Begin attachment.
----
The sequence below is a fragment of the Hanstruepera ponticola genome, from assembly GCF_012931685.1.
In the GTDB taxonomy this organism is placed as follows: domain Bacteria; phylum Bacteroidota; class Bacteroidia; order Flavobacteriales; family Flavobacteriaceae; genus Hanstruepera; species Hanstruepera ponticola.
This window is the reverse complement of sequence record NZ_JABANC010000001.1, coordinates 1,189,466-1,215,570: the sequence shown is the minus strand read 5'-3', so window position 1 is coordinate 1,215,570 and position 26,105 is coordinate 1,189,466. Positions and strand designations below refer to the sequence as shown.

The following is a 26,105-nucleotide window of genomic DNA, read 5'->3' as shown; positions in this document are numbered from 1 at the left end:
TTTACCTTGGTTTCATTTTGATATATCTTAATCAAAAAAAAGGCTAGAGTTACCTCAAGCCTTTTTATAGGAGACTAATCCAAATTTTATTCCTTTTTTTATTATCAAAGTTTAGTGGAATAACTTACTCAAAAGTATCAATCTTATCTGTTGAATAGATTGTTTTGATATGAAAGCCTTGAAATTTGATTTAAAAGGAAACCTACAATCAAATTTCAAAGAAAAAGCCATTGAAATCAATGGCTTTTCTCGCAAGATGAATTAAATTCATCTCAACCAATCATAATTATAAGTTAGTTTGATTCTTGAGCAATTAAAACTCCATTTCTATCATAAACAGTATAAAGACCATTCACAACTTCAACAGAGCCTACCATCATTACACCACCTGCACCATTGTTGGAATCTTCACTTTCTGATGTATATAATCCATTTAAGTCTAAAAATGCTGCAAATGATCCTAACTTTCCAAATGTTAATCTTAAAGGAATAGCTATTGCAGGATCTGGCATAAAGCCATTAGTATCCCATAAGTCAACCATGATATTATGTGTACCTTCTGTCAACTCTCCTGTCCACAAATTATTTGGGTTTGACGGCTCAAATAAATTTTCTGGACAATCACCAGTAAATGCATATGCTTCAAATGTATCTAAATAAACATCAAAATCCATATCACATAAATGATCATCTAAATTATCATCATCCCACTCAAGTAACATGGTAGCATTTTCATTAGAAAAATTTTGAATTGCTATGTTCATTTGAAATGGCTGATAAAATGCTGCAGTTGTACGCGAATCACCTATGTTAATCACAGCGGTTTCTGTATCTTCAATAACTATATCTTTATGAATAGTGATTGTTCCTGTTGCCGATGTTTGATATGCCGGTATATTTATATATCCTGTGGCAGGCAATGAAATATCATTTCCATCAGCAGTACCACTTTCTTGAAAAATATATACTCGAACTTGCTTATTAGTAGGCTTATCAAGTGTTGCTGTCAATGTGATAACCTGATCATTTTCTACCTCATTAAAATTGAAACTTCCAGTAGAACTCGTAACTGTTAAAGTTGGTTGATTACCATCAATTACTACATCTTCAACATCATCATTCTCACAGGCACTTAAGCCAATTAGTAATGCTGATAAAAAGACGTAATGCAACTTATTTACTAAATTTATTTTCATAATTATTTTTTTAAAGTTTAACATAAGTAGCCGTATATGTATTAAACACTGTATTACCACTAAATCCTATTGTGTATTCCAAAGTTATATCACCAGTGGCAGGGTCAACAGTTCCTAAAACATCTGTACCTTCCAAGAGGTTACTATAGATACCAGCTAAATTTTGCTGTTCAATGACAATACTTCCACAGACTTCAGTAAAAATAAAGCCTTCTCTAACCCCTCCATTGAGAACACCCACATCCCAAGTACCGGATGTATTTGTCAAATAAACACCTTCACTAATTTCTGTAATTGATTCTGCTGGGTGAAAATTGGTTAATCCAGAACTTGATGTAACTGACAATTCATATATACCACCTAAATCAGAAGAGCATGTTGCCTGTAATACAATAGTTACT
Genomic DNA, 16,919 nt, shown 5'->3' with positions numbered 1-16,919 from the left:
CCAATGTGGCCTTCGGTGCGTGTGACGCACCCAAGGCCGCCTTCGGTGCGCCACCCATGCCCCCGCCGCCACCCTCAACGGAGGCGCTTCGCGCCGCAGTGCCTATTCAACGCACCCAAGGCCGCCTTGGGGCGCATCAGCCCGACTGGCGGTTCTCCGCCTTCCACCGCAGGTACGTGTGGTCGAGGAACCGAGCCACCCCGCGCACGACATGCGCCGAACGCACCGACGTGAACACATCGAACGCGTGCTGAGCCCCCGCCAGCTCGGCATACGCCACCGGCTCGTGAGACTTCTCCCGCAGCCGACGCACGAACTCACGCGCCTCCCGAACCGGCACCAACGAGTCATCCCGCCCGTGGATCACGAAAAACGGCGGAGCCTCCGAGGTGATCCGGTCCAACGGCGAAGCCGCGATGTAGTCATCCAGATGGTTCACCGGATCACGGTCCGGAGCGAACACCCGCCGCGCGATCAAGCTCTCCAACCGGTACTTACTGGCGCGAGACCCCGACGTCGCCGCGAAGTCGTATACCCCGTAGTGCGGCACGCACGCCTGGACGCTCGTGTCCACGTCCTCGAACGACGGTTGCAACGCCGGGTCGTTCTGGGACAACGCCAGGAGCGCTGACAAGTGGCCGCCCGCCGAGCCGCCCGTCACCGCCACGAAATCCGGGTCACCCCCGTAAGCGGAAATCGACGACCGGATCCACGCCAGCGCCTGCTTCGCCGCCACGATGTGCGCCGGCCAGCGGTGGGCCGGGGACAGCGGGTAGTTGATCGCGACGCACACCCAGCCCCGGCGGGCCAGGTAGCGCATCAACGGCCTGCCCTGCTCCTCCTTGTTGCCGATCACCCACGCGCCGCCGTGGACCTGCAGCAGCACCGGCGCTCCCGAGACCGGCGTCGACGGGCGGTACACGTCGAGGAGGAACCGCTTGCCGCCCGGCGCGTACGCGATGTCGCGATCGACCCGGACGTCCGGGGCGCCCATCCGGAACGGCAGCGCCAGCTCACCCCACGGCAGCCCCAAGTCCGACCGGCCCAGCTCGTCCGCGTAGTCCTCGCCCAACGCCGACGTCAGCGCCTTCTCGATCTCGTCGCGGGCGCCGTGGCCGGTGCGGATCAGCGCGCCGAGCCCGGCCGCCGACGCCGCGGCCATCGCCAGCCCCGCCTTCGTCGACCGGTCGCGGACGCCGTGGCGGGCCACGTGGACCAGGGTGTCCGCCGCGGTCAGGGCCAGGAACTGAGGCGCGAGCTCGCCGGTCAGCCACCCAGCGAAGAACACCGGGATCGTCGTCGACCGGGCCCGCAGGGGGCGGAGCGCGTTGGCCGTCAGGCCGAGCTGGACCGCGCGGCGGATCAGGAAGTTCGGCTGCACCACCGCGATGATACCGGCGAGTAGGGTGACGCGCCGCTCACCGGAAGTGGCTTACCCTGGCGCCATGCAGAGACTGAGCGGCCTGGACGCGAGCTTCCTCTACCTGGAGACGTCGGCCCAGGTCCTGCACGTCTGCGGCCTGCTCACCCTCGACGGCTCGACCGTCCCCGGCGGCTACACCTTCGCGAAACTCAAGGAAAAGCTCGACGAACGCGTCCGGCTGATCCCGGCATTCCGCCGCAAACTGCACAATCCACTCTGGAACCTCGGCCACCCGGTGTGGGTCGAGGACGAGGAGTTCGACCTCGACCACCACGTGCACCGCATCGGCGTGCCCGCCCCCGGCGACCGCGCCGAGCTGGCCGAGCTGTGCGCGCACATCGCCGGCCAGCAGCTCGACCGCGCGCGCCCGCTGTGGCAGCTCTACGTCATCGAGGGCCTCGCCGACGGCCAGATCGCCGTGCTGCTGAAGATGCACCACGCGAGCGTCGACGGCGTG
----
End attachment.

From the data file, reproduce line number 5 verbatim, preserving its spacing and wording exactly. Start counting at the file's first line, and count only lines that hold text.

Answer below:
TTTACCTTGGTTTCATTTTGATATATCTTAATCAAAAAAAAGGCTAGAGTTACCTCAAGCCTTTTTATAGGAGACTAATCCAAATTTTATTCCTTTTTTTATTATCAAAGTTTAGTGGAATAACTTACTCAAAAGTATCAATCTTATCTGTTGAATAGATTGTTTTGATATGAAAGCCTTGAAATTTGATTTAAAAGGAAACCTACAATCAAATTTCAAAGAAAAAGCCATTGAAATCAATGGCTTTTCTCGCAAGATGAATTAAATTCATCTCAACCAATCATAATTATAAGTTAGTTTGATTCTTGAGCAATTAAAACTCCATTTCTATCATAAACAGTATAAAGACCATTCACAACTTCAACAGAGCCTACCATCATTACACCACCTGCACCATTGTTGGAATCTTCACTTTCTGATGTATATAATCCATTTAAGTCTAAAAATGCTGCAAATGATCCTAACTTTCCAAATGTTAATCTTAAAGGAATAGCTATTGCAGGATCTGGCATAAAGCCATTAGTATCCCATAAGTCAACCATGATATTATGTGTACCTTCTGTCAACTCTCCTGTCCACAAATTATTTGGGTTTGACGGCTCAAATAAATTTTCTGGACAATCACCAGTAAATGCATATGCTTCAAATGTATCTAAATAAACATCAAAATCCATATCACATAAATGATCATCTAAATTATCATCATCCCACTCAAGTAACATGGTAGCATTTTCATTAGAAAAATTTTGAATTGCTATGTTCATTTGAAATGGCTGATAAAATGCTGCAGTTGTACGCGAATCACCTATGTTAATCACAGCGGTTTCTGTATCTTCAATAACTATATCTTTATGAATAGTGATTGTTCCTGTTGCCGATGTTTGATATGCCGGTATATTTATATATCCTGTGGCAGGCAATGAAATATCATTTCCATCAGCAGTACCACTTTCTTGAAAAATATATACTCGAACTTGCTTATTAGTAGGCTTATCAAGTGTTGCTGTCAATGTGATAACCTGATCATTTTCTACCTCATTAAAATTGAAACTTCCAGTAGAACTCGTAACTGTTAAAGTTGGTTGATTACCATCAATTACTACATCTTCAACATCATCATTCTCACAGGCACTTAAGCCAATTAGTAATGCTGATAAAAAGACGTAATGCAACTTATTTACTAAATTTATTTTCATAATTATTTTTTTAAAGTTTAACATAAGTAGCCGTATATGTATTAAACACTGTATTACCACTAAATCCTATTGTGTATTCCAAAGTTATATCACCAGTGGCAGGGTCAACAGTTCCTAAAACATCTGTACCTTCCAAGAGGTTACTATAGATACCAGCTAAATTTTGCTGTTCAATGACAATACTTCCACAGACTTCAGTAAAAATAAAGCCTTCTCTAACCCCTCCATTGAGAACACCCACATCCCAAGTACCGGATGTATTTGTCAAATAAACACCTTCACTAATTTCTGTAATTGATTCTGCTGGGTGAAAATTGGTTAATCCAGAACTTGATGTAACTGACAATTCATATATACCACCTAAATCAGAAGAGCATGTTGCCTGTAATACAATAGTTACT